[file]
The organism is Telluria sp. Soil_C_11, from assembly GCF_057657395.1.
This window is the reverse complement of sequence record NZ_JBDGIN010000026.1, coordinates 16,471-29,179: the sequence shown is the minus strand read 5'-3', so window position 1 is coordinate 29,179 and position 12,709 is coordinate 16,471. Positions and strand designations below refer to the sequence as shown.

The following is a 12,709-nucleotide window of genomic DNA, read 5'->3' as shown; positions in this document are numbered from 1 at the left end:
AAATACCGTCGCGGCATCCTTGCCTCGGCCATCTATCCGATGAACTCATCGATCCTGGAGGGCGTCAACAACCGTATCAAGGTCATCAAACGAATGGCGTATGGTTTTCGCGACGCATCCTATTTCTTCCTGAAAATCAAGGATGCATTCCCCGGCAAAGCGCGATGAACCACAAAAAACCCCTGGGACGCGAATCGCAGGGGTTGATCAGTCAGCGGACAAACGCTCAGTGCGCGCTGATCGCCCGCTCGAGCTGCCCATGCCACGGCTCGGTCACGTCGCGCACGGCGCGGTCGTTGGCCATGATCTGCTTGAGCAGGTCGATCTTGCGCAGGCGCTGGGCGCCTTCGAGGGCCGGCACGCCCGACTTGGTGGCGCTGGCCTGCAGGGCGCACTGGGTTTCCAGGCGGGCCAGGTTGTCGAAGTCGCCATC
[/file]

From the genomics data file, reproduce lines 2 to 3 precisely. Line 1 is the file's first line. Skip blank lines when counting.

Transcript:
This window is the reverse complement of sequence record NZ_JBDGIN010000026.1, coordinates 16,471-29,179: the sequence shown is the minus strand read 5'-3', so window position 1 is coordinate 29,179 and position 12,709 is coordinate 16,471. Positions and strand designations below refer to the sequence as shown.

The following is a 12,709-nucleotide window of genomic DNA, read 5'->3' as shown; positions in this document are numbered from 1 at the left end: